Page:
Wow! Alan and I had arrived in Malta via Frankfurt, Germany. The landing
was rather bumpy, which should have been my first warning of things to come that day!
We were there on business: Alan works at my former employer, and was responsible for
the training we were doing, and I was along as a software consultant. We were
bringing along some replacement computers and equipment for the trip, as well.
Well, the first problem we ran into that day was that Customs wouldn't pass our
computers! The company we were visiting was supposed to have cleared it with them,
blast it all! Apparently there are protective tariffs or some such to keep the
native computer companies in business, and why weren't we buying from them, blah, blah.
There was a lot of running around by the customs people: we were taken into their
offices while we filled out a bunch of paperwork. (Alan told me later that he was on
the verge of asking the Customs official if there was a "fee" involved, hint
hint). We finally got the computer through anyway, while the Customs official kept
saying that they had to "protect the local companies", or some such. After
an hour of nonsense, I wanted to deck him.
It's a good thing I kept my laptop in the bag, or we would have had to go through all
of that again!
Catching a cab from the airport, we got our ride to our hotel, the Radisson Bay Point
Resort, St. George's Bay. (By the way, the cab ride, and public transportation in
general, was very cheap). Nice little touristy hotel. It being Friday
afternoon and we weren't going into work until Monday, we did a little exploring.
Malta is basically a rocky outcrop in the middle of the Mediterranean, and felt like
it, too. We walked around the local town (St.
Julians) looking at the buildings. Just about everything is built from native
sandstone, giving all the buildings an orange-pink color. It wears like sandstone,
too: lots of erosion everywhere, and new walls always going up.
In fact, there was a lot of construction in
general: Malta seems to be rebuilding itself into a standard resort town: there was a new
casino open down the bay, and there were lots of new hotels going up. I hope they
don't end up destroying all the old stuff instead!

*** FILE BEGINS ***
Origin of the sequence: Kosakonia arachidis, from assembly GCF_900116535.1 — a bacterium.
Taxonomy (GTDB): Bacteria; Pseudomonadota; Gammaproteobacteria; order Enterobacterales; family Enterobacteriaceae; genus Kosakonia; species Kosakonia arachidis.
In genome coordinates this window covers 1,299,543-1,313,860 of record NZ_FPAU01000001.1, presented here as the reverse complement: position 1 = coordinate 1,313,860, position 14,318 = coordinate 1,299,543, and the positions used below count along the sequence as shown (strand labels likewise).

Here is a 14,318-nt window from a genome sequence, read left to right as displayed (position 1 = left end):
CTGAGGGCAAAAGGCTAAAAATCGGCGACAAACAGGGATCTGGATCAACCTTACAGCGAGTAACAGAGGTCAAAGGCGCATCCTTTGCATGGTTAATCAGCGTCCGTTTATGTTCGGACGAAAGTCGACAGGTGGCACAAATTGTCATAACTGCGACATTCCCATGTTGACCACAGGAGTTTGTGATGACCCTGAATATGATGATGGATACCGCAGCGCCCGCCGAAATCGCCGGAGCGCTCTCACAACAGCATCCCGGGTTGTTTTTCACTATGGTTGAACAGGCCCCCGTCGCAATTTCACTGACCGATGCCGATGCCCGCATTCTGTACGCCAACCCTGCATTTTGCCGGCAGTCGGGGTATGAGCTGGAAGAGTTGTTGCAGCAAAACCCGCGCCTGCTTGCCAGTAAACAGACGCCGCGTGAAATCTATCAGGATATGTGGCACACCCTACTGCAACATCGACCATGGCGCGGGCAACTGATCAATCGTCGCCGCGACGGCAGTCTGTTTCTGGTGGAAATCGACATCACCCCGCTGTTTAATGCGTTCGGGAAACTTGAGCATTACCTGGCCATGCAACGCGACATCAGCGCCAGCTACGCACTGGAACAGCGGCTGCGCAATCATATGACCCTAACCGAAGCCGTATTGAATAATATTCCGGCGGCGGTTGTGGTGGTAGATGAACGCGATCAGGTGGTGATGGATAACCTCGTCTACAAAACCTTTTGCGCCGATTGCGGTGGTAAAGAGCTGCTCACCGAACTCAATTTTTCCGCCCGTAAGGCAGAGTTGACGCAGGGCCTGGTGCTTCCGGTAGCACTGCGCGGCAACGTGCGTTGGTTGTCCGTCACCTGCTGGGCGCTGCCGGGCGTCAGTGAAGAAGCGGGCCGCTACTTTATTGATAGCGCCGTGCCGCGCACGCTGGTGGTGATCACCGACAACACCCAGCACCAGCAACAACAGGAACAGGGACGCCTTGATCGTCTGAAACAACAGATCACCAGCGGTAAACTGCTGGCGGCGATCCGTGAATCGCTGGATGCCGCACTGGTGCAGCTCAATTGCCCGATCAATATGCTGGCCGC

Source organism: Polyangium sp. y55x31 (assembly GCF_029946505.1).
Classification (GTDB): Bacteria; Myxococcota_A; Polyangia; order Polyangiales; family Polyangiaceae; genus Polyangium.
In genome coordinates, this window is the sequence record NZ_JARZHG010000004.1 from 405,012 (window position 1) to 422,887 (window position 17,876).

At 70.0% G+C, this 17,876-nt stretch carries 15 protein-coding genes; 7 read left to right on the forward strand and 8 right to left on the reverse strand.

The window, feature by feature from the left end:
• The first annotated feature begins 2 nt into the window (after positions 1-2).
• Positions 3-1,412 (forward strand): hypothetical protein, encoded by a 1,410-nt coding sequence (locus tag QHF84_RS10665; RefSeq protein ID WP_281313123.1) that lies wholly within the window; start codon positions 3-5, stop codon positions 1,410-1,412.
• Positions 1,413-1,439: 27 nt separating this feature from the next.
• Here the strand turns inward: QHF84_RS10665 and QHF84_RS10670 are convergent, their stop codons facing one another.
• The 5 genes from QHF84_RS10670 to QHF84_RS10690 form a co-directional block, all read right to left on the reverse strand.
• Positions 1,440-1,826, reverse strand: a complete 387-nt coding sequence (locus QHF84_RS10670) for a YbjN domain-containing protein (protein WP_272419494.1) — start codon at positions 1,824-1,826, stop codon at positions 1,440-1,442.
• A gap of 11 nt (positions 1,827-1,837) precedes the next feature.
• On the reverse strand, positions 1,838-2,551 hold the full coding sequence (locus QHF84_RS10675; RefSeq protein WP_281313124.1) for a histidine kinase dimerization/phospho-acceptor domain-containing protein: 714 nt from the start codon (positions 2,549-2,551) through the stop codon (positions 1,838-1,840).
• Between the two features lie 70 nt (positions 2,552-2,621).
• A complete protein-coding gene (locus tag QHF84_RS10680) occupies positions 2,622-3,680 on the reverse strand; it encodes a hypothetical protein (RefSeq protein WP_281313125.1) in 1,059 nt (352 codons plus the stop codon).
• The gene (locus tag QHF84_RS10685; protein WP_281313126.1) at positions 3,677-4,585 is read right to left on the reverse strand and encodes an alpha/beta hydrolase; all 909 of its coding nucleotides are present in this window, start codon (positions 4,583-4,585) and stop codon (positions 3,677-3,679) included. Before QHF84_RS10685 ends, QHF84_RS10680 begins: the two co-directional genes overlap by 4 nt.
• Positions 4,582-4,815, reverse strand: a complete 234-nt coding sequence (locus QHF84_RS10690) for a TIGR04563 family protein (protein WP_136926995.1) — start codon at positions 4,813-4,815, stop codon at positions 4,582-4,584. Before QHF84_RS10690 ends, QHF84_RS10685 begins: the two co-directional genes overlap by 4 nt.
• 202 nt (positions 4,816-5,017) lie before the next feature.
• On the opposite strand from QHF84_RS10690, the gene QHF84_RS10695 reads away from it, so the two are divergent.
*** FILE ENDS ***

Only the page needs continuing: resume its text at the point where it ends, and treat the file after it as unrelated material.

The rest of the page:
There are a lot of little bays, and a lot of fishing going on. A lot of
the boats have eyes painted on the bow (the meaning of which escapes me at the
moment). We watched some guys haul a fishing
boat out of the water using waxed logs to cut down on friction.
Alan (who had been there before) was telling me stuff about the houses. I don't
know how they deliver the mail: most houses had
nameplates instead of numbers (although a great many had those, too). Most of
them had little icons by the door (mostly of the
Virgin Mary). Some had very interesting visual
illusions. There were also a lot of little
potted plants. Apparently, certain kinds of plants (basil, maybe) indicate that
there is a woman of marriageable age in the house, and would someone please come and take
Looking around at the people, there was a definite Italian influence (the island of
Sicily is a ferry-ride away): just about everyone was wearing black, usually leather, and
there were a lot of those platform shoes about. There were also cats everywhere:
there's even a little "Cat Hotel" run
by a little old lady on one of the side streets (I would get to see that later).
We stopped for a snack at the local bar: the bars there sell candy & foodstuffs,
and are built mostly for the quick "stop and go".
People apparently eat late on Malta, and nightlife doesn't start until 8:00 or 9:00
p.m. We went hunting for a local restaurant and found a nice little place not too
far away. We thought there was another group there, but it turned out that they were
friends of the owner, and that we were the only ones! This was to happen a lot on
our trip, possibly because it was not the tourist season.
Interesting note about the restaurant: it had a little "Dumbwaiter" to bring
up food from the kitchen, which was downstairs.
Back to the hotel. God, my feet are *killing* me....